Korean vendor Samsung maintained second position with 13.4 per cent of the market, and although its share slipped slightly, the gap widened between it and third placed Motorola as the US handset manufacturer’s problems continued.

In the final three months of 2007, Moto recorded sales of 39 million phones, taking 11.9 per cent of the market. It retained second place in terms of annual sales to end users in 2007, largely thanks to the inventory it disposed of in the first half of the year. Nevertheless, the extent of Motorola’s troubles can be seen in the 9.7 per cent market share drop in its fourth quarter result.

Competition for the fourth spot is also getting tight, with another positive performance from Sony Ericsson, growing its market share to 9 per cent on the back of the persistent popularity of its Cyber-shot and Walkman products. However, LG maintained its 7.1 per cent market share, with the success of the Viewty, the Venus and the Voyager helping LG gain brand awareness across the world as well as improve its margins.

“Phone manufacturers need to continuously adapt their portfolios to respond to operators’ demands for open platforms, lower pricing and more personalisation,” said Milanesi. “They should also try to meet consumers’ desires for fashionable, easy-to-use phones.”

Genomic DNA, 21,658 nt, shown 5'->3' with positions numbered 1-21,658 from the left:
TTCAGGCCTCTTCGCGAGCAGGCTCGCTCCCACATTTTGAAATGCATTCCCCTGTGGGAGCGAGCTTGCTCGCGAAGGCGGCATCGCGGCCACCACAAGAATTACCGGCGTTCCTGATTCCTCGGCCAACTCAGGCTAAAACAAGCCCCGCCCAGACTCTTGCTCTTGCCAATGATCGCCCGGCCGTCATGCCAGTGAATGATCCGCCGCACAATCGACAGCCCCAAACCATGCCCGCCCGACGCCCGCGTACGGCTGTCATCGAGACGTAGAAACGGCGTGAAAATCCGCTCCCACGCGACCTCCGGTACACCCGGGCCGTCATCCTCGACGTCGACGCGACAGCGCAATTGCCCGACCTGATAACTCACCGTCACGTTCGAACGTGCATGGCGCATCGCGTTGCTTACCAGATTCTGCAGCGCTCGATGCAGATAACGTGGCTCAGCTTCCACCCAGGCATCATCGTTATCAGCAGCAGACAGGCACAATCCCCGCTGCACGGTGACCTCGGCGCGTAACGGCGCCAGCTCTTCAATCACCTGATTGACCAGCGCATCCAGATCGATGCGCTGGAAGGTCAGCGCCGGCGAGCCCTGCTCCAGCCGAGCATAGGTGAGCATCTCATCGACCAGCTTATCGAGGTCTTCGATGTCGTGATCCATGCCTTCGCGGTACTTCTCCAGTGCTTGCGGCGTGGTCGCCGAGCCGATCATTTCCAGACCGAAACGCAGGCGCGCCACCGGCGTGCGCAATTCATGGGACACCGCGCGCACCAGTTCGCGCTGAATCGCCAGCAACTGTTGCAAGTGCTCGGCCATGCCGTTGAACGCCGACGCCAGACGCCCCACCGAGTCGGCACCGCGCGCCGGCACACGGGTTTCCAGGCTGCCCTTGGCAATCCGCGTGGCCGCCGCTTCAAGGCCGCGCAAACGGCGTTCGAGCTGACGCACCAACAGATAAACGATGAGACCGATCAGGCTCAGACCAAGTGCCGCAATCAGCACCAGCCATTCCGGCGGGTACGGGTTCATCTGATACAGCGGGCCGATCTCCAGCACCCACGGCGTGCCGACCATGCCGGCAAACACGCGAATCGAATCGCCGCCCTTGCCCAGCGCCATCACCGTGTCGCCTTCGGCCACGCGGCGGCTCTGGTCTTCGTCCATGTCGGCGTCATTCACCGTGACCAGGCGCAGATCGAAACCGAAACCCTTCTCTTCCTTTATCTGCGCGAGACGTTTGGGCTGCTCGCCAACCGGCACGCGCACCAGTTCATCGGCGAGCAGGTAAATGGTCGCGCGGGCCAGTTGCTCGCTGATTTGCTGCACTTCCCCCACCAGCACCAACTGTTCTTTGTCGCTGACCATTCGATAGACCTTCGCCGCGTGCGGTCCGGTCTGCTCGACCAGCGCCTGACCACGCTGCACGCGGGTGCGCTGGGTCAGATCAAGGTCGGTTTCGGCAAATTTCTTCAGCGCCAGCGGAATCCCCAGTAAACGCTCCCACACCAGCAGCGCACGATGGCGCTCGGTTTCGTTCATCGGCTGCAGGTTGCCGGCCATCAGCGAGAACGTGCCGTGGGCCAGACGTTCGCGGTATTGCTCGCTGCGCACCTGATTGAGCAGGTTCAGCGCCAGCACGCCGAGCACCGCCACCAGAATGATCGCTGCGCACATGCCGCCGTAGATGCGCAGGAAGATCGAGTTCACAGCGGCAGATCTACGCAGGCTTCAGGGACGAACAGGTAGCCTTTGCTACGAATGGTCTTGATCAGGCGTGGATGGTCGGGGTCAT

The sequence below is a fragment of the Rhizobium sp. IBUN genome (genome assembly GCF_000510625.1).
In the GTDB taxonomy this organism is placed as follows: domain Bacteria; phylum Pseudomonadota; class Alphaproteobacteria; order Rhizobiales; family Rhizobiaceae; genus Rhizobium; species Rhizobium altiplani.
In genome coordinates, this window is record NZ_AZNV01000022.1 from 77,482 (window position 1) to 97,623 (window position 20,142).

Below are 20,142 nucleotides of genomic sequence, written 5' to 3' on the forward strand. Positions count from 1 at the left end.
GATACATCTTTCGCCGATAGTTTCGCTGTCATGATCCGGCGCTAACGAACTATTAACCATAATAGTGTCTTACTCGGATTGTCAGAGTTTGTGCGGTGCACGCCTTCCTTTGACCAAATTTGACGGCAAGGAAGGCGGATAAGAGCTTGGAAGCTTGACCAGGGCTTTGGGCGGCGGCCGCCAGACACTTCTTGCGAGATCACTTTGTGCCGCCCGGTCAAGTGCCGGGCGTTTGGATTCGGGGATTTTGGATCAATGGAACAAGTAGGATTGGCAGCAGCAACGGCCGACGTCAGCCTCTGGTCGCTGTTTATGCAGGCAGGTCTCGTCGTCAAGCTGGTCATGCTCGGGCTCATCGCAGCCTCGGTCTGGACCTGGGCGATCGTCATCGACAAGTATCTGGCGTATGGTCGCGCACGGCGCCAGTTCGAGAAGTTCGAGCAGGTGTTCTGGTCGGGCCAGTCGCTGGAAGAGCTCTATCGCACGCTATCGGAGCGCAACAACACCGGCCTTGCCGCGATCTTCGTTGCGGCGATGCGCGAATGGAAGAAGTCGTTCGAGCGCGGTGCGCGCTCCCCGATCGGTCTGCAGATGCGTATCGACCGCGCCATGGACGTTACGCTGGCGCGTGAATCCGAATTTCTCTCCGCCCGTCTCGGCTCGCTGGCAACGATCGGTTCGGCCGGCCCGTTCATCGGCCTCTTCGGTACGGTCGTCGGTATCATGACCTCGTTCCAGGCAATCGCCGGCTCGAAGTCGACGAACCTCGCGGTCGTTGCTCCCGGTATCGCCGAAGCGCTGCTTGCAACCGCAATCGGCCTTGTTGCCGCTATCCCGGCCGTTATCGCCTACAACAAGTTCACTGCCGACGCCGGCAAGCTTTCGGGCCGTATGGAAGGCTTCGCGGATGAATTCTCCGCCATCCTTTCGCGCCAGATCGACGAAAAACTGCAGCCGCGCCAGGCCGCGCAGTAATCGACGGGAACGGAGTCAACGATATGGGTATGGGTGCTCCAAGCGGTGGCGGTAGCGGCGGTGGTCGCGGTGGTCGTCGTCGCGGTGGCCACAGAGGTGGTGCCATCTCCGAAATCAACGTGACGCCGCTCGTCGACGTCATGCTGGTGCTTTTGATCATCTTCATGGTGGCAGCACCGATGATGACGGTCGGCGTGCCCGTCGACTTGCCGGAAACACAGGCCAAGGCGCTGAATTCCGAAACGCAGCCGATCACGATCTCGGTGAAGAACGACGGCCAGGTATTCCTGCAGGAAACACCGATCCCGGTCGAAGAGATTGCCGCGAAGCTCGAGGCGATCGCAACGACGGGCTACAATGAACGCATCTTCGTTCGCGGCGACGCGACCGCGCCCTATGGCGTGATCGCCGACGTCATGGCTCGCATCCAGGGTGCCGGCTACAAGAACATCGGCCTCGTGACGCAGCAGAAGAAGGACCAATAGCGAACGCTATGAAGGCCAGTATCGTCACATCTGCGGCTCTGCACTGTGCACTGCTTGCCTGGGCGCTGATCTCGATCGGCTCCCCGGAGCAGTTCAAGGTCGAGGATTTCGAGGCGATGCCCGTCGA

The driving factors for growth in emerging markets are huge numbers of new subscribers coupled with ultra low cost and cheaper handsets across the GSM, CDMA and WCDMA product categories. In Asia Pacific, 112 million mobile devices were sold in the fourth quarter of 2007, representing 9.6 per cent growth over the previous quarter. Fourth quarter sales in the Eastern Europe, Middle East and Africa region also remained strong, reaching 61.8 million units, with a significant growth spurt noticeable in Africa. Latin America also experienced healthy growth in the holiday season, with sales reached 38.8 million units, up 12.5 per cent from the same period in 2006.

The fourth quarter of 2007 was also a record quarter in North America, as sales topped 49 million units, an increase of 9.2 per cent year on year, with replacement devices continuing to dominate sales. But growth in the saturated Western European market is slowing, with unit sales totalling 55 million, up 2 per cent from the fourth quarter of 2006. However, the introduction of the iPhone has renewed consumers’ interest in high end phones and features such as music players, GPS and cameras proved to be significant attractions.

“After another strong year, we expect the growth in sales of mobile devices to end users will decelerate in 2008 and fall to about 10 per cent growth as mature markets become more saturated,” said Milanesi. “However, the global mobile devices market will remain relatively immune to a recession in the US and Western European economies as the majority of growth in 2008 will come from emerging markets.”

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  • Nokia Corporation